The Arctic remains a critical frontier in the increasingly frosty new Cold War between Russia and the West. Russia’s recent establishment of military bases and showy military exercises feed on international paranoia that whoever controls the hostile landscapes of the north has a strategic advantage, not least in the ruthlessly destructive race for untapped fuel resources.
Just over half a century ago, the Arctic’s status as an icy no-man’s land made it equally a draw for both American and Russian military commanders seeking to gain the upper hand in nuclear brinkmanship. It was against this backdrop that the James Bond-worthy Project Coldfeet was devised and executed.
‘Fulton’s test pig reached the aircraft utterly discombobulated. Once it recovered, it launched an attack on the crew.’ Illustration: Fede Yankelevich.
In May 1961 an American naval aircraft conducting an aeromagnetic survey spotted an abandoned Russian naval drift station [a research station built on ice] in the Arctic. It was an opportunity the Americans had been waiting for. Navy lieutenant Leonard LeSchack – a trained geophysicist – had already recognised the importance of being able to track nuclear submarines below ice, after helping the Americans set up acoustic detectors in the Arctic. At a martini-fuelled lunch in Washington, he had proposed to his commander that they would gain valuable intelligence if they managed to land on an abandoned USSR drift station and see if Russians had the capability to track American nuclear subs.
The highly risky operation was overseen by Captain John Cadwalader. Cadwalader’s brilliant insight was that this was the perfect opportunity to deploy the Fulton surface-to-air recovery system. Robert Fulton was an American inventor who had become increasingly obsessed with creating a device for picking up people who had landed in inaccessible enemy terrain. After a series of experiments involving weights and weather balloons, he had refined the ‘Skyhook’ device so that a package could be dropped from a pick-up aircraft containing a harness, a 500ft nylon rope, and a helium balloon.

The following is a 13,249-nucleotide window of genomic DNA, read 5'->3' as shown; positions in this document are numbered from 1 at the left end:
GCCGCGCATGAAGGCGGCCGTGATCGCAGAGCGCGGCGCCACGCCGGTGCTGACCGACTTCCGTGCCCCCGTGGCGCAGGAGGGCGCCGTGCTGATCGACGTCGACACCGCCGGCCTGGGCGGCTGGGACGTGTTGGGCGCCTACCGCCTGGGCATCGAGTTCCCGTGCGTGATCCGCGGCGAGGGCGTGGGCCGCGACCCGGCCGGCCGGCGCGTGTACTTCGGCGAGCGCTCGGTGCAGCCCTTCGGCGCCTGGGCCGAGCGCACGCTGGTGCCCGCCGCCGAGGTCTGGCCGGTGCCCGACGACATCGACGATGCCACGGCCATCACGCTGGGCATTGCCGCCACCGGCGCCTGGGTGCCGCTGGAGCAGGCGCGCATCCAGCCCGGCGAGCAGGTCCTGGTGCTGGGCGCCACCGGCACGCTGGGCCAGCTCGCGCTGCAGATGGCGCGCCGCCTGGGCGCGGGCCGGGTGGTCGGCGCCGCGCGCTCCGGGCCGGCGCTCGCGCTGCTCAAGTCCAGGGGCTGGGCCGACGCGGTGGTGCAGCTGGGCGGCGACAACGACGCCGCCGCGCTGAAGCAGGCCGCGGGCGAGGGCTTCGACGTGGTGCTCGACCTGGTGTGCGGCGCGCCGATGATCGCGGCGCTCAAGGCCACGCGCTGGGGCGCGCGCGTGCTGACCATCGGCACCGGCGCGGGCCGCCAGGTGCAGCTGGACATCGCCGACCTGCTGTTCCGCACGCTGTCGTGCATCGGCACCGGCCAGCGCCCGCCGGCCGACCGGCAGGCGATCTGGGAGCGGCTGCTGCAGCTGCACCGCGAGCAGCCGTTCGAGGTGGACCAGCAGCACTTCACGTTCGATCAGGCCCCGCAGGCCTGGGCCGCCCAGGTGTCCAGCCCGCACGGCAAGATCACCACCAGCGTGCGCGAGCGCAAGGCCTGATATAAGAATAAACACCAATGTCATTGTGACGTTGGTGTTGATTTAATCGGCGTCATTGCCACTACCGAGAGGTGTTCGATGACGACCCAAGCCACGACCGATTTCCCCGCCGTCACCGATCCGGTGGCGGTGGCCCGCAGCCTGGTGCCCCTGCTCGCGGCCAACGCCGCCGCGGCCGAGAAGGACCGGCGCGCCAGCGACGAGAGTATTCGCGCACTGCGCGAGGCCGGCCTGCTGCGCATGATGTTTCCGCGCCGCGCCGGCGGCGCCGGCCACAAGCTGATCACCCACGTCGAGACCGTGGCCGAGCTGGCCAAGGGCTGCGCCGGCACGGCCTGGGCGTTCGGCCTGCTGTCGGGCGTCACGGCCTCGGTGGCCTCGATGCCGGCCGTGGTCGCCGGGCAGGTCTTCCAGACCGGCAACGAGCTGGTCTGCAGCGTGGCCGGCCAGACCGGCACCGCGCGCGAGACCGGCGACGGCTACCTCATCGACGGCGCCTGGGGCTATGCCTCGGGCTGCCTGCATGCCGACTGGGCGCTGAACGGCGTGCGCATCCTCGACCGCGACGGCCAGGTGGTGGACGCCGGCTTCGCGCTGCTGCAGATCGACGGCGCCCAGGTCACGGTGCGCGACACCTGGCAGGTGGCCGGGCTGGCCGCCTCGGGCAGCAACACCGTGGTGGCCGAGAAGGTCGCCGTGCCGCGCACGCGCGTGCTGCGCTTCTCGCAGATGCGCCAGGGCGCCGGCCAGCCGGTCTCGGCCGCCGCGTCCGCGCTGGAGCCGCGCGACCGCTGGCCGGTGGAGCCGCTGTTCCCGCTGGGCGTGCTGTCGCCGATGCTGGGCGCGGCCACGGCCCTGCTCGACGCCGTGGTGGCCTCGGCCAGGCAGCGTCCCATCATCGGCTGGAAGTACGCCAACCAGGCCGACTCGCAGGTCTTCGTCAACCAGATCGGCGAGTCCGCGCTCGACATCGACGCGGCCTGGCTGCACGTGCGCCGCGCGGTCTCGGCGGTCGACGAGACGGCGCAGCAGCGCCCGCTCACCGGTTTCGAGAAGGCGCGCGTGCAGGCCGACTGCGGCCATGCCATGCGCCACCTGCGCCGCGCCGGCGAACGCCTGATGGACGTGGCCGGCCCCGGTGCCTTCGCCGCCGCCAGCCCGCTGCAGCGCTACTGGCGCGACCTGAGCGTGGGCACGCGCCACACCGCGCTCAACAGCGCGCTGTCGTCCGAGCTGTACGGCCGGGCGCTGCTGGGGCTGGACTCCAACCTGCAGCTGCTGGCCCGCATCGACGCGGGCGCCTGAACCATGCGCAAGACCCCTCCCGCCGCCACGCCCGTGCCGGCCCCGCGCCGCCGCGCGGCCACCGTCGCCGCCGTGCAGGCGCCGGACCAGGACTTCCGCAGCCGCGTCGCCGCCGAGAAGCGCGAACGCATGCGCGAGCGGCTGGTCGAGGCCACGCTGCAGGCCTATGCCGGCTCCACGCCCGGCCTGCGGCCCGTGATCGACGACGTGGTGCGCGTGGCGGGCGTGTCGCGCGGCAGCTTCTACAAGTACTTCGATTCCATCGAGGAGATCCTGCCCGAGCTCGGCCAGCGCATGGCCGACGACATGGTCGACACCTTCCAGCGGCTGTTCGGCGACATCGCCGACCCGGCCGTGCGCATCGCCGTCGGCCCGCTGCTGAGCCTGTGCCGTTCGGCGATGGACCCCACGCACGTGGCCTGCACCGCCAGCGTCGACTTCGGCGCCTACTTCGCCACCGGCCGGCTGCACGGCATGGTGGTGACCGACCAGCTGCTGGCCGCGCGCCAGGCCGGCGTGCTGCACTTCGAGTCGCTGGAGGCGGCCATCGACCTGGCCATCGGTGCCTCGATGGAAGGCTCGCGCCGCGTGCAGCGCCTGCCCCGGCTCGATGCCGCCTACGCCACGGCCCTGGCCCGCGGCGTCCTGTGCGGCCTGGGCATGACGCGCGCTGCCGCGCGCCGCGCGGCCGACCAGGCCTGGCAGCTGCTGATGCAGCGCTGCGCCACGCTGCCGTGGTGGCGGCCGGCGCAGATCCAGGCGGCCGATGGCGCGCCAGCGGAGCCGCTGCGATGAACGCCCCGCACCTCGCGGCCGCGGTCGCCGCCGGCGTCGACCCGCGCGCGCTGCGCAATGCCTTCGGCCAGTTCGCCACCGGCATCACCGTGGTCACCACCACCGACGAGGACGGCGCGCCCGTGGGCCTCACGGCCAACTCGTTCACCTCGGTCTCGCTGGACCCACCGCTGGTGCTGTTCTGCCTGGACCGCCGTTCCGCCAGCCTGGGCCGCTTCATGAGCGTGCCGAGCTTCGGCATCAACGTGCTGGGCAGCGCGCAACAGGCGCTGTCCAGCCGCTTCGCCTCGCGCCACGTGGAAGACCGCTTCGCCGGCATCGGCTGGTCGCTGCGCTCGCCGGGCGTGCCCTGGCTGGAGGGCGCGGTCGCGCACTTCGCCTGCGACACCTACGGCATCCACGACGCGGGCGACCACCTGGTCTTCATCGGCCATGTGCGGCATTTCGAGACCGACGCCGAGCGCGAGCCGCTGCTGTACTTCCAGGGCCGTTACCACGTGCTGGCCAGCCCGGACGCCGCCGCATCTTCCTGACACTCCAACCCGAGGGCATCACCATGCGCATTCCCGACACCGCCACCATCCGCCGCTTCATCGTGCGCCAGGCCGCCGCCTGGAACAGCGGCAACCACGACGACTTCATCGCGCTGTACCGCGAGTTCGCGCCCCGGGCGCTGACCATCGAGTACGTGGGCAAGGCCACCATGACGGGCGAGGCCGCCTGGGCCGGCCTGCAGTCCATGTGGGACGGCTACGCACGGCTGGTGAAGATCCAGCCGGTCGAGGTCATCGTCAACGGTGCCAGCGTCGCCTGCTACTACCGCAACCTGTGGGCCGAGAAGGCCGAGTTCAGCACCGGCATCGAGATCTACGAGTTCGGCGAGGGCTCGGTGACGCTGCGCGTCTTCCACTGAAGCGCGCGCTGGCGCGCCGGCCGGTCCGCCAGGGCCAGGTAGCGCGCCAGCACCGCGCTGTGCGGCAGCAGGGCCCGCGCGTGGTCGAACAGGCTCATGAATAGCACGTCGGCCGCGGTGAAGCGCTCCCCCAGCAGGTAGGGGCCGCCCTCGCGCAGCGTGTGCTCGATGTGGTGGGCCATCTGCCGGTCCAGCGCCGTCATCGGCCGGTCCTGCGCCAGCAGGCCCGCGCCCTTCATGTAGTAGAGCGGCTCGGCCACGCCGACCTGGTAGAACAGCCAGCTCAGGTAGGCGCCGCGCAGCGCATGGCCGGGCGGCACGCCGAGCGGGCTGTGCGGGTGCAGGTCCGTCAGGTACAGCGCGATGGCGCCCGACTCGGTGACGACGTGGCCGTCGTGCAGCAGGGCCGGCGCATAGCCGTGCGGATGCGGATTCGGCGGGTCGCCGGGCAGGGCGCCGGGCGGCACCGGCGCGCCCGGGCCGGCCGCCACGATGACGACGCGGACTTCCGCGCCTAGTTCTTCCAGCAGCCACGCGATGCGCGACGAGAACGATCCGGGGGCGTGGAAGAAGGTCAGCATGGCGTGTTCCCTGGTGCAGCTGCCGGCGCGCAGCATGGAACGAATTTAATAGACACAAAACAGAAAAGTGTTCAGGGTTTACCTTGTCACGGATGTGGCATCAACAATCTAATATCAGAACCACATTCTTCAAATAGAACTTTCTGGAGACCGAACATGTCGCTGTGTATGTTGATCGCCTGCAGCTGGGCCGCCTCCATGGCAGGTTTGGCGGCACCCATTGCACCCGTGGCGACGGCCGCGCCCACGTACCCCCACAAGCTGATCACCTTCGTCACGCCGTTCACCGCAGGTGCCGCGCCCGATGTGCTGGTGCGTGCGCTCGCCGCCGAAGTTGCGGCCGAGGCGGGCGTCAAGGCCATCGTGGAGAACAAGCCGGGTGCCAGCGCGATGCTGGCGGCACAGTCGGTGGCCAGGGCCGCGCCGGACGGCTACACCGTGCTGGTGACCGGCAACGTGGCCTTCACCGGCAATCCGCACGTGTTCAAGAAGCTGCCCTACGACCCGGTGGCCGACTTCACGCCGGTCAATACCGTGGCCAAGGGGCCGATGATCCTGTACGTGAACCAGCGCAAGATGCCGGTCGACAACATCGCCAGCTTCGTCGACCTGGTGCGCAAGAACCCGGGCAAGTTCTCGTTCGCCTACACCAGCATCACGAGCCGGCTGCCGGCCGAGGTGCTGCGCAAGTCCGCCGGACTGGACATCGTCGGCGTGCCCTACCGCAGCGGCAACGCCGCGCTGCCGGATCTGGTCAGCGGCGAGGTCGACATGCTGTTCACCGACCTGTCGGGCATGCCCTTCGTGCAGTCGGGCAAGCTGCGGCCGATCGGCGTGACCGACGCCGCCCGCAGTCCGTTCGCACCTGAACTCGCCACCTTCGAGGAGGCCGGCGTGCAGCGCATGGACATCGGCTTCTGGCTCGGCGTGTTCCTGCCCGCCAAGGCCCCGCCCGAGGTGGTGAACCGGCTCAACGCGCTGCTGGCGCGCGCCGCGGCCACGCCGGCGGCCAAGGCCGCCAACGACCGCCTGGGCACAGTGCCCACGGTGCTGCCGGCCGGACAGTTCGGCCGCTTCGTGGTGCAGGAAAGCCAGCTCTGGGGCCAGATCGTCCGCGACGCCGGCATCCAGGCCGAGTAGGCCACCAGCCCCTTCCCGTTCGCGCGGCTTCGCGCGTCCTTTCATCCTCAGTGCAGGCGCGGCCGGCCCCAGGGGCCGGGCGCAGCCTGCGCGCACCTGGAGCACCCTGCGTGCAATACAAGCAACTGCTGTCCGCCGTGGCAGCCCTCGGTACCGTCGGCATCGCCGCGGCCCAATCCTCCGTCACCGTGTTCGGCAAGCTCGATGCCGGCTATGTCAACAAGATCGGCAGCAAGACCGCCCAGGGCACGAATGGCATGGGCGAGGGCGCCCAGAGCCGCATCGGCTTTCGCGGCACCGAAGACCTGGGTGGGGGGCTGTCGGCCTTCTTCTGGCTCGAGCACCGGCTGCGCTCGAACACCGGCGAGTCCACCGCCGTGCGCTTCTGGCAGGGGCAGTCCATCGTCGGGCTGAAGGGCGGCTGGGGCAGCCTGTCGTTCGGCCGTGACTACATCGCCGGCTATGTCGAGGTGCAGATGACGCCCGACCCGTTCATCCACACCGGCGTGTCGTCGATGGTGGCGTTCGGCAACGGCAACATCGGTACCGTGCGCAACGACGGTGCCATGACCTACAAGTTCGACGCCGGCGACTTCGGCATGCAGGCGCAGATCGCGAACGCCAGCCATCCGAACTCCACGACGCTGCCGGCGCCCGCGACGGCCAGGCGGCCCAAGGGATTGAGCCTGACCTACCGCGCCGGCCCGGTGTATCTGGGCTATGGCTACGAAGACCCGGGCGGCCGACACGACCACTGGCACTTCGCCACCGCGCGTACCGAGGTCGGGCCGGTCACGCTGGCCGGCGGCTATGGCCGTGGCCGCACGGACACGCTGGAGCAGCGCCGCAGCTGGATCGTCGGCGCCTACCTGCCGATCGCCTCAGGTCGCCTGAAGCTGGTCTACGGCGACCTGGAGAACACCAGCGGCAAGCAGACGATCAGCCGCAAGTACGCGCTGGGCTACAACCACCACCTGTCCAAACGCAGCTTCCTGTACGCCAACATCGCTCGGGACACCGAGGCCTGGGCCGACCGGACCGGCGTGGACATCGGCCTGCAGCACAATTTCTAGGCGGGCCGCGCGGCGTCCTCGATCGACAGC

In 1961 an American naval aircraft spotted an abandoned Russian naval drift station in the Arctic. It was an opportunity the Americans had been waiting for.
The aircraft itself had two 30ft ‘horns’ protruding from its nose. Once the person had climbed into the harness, they would connect the rope to the balloon before tugging a ripcord so that the helium balloon would inflate and the rope could rise. The plane would aim towards a marker on the rope, and then – in one of the most tricky aspects of the operation – a spring-loaded trigger mechanism would be triggered, releasing the balloon and fixing the line to the aircraft. As the rope streamlined beneath the plane, the crew would reach down with a hook, before securing the line to a winch and hauling the person on board.
Before progressing to people, Fulton experimented with pigs since, as he explained, their nervous systems are close to humans. There were – perhaps inevitably – some unintended consequences to this: the first pig was successfully lifted off the ground yet began to spin out of control as it flew along at 125mph. It reached the aircraft in one piece, but utterly discombobulated. Once it recovered, it launched an attack on the crew.
For the operation itself Lieutenant LeSchack was paired up with Major James Smith, USAF, an experienced paratrooper and Russian linguist, and both spent a number of months training with the Skyhook system. After a false start – in which it was realised that the Russian ice station had drifted too far away – a second, more recently abandoned station was identified, and a B-17 plane dropped the two men there on May 28, 1962.
It was an extremely successful operation. As LeShack had suspected, the wealth of information he and Smith found on the Soviet Union’s Arctic activities included evidence of advanced research on acoustical systems to detect under ice US submarines. On June 1 the B-17 – piloted by Connie Seigrist and Douglas Price – returned, performing three separate and not entirely smooth Skyhook extractions: of the Soviet equipment, of LeSchack and finally of Smith.
Many years later, LeSchack declared that the Skyhook extraction, in which he was dragged across the ice and caught the wrong-way round by the line, left him briefly traumatised. However, the mission doctor on the plane checked both the men out and declared them unharmed. ‘We celebrated with a bottle of Vat 69 scotch provided us by the CIA air boss who was onboard, and then Jim and I promptly fell asleep,’ he said. ‘Less than six hours later we landed in Barrow, Alaska.’